DES MOINES — Gov. Kim Reynolds said Wednesday the state has streamlined the process for punishing establishments that ignore public safety directives, which allowed her to reopen bars in all but two Iowa counties.
Her administration will take a targeted enforcement approach in dealing with “bad-actor” businesses that violate COVID-19 restrictions.
“I’m trying to thread that needle,” Reynolds said in defending her Aug. 27 decision to temporarily close bars and restrict alcohol sales in six counties where the number of COVID-19 cases had spiked.
“I’m trying to protect the health and safety of Iowans. I’m trying to protect the livelihoods of Iowans,” the governor noted.
She said the closures became necessary because enforcement efforts weren’t working.
On Tuesday, Reynolds issued an order allowing bars in four counties — Black Hawk, Dallas, Linn and Polk — to reopen but keeps bars around the University of Iowa in Iowa City and Iowa State University in Ames closed until at least Sunday.
She also removed restrictions on hours alcohol may be sold in restaurants in those four counties and clarified social distancing requirements that still apply to all bars and restaurants in the state.
Reynolds said she hopes the closures in the six counties got people’s attention regarding the seriousness of the pandemic and the need to follow safety guidelines.
“Now that we’ve seen the trends come down,” she said, “they know that we’re serious about enforcement and following the guidelines of the emergency health declaration.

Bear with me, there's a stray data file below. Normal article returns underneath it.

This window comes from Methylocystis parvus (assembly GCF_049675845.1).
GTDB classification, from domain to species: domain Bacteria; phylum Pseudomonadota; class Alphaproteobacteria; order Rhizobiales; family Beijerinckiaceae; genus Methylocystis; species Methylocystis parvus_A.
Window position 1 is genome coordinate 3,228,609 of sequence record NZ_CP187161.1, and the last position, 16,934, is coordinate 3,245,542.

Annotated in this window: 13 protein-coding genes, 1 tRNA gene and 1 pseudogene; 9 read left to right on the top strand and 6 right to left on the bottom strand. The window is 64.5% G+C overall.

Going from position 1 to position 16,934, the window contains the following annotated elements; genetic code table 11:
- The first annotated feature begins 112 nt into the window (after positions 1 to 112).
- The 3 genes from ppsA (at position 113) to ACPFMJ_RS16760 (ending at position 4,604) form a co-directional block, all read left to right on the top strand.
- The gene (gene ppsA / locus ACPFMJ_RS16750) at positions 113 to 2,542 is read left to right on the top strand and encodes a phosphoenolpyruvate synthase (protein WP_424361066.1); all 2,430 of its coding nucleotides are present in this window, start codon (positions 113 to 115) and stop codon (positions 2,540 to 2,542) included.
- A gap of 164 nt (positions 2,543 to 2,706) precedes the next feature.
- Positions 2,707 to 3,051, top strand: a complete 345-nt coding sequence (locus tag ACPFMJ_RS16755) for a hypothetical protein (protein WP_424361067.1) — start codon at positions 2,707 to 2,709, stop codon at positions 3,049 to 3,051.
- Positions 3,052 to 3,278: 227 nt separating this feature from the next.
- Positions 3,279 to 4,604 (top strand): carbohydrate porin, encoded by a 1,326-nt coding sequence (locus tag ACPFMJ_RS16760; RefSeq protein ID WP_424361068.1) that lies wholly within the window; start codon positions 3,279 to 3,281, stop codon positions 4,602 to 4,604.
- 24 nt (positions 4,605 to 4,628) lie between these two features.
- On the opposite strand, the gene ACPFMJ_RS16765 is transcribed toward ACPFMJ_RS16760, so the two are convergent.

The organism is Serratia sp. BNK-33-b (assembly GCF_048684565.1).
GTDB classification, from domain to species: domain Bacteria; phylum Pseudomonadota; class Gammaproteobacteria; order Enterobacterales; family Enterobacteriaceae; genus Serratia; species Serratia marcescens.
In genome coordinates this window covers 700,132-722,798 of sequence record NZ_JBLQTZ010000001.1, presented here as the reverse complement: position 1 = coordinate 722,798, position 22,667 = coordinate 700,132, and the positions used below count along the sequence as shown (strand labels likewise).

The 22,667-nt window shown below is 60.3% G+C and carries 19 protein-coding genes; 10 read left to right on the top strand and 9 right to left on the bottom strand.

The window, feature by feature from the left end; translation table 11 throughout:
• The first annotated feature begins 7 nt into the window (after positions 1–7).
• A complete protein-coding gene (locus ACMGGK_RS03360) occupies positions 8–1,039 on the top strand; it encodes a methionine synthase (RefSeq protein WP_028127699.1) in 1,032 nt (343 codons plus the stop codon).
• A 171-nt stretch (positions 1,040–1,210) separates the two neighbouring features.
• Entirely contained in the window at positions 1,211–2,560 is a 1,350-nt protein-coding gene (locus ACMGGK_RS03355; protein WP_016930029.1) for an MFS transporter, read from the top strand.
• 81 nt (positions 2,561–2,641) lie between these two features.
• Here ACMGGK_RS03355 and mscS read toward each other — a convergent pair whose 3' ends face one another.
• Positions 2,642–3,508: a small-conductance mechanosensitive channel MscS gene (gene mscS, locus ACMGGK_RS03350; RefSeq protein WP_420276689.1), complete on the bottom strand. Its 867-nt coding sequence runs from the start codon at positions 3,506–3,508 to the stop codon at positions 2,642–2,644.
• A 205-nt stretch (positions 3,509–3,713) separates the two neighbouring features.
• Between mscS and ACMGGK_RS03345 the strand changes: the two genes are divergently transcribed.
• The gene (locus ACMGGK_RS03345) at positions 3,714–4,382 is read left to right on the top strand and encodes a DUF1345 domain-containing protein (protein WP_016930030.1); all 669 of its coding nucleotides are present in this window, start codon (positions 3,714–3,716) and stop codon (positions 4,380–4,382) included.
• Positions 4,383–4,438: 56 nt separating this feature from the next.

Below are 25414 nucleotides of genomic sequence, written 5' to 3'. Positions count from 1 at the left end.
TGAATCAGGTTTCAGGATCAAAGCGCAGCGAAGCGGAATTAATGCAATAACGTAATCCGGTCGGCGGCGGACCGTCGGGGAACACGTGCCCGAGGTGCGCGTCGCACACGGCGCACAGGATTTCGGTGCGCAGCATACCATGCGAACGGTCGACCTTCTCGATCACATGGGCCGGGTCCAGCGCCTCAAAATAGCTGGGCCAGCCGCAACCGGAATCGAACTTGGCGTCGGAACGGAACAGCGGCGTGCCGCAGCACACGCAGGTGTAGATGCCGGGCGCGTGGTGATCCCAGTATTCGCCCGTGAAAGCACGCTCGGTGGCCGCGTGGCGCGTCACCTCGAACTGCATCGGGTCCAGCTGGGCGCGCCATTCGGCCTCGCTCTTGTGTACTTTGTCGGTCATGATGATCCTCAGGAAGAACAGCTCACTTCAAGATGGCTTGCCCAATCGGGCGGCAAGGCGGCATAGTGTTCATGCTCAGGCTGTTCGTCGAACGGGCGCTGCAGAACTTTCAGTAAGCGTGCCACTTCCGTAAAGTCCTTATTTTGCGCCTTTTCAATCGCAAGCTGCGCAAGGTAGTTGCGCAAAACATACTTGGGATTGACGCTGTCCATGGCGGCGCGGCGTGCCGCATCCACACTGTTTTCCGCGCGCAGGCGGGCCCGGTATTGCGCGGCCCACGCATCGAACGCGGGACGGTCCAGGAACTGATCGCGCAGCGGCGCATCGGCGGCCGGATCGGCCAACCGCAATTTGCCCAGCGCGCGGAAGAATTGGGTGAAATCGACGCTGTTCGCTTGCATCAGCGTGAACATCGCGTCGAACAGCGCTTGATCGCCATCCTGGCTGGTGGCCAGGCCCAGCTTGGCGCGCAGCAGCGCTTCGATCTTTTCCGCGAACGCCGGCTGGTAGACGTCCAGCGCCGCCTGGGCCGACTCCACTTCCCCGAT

“We’ll continue to monitor the counties. But in addition to that, we’ve streamlined the enforcement process,” she said.
Due process, she said, had been taking weeks. It will now happen in a week’s time, she said.
“We can go in, we can continue to do education, we can give them a little warning, and if they don’t do what they’re supposed to do, then we will take the next step, which is to fine and to shut them down.
“My goal — since we can do that in a more timely manner — we need to punish the bad actors and not the ones that are doing it right,” she added. “I didn’t have the luxury of doing that with the spike in cases that we’ve seen.
“Since then, we’ve refined the process. We believe we can now do that moving forward.”
Reynolds said the enforcement approach is intended to strike a balance between compliance and consequences.
“We’ll work with the businesses so they know what the rules are, they know what the expectations are and then they can make a decision and, if they decide not to be a part of the solution, there are consequences,” the governor said.
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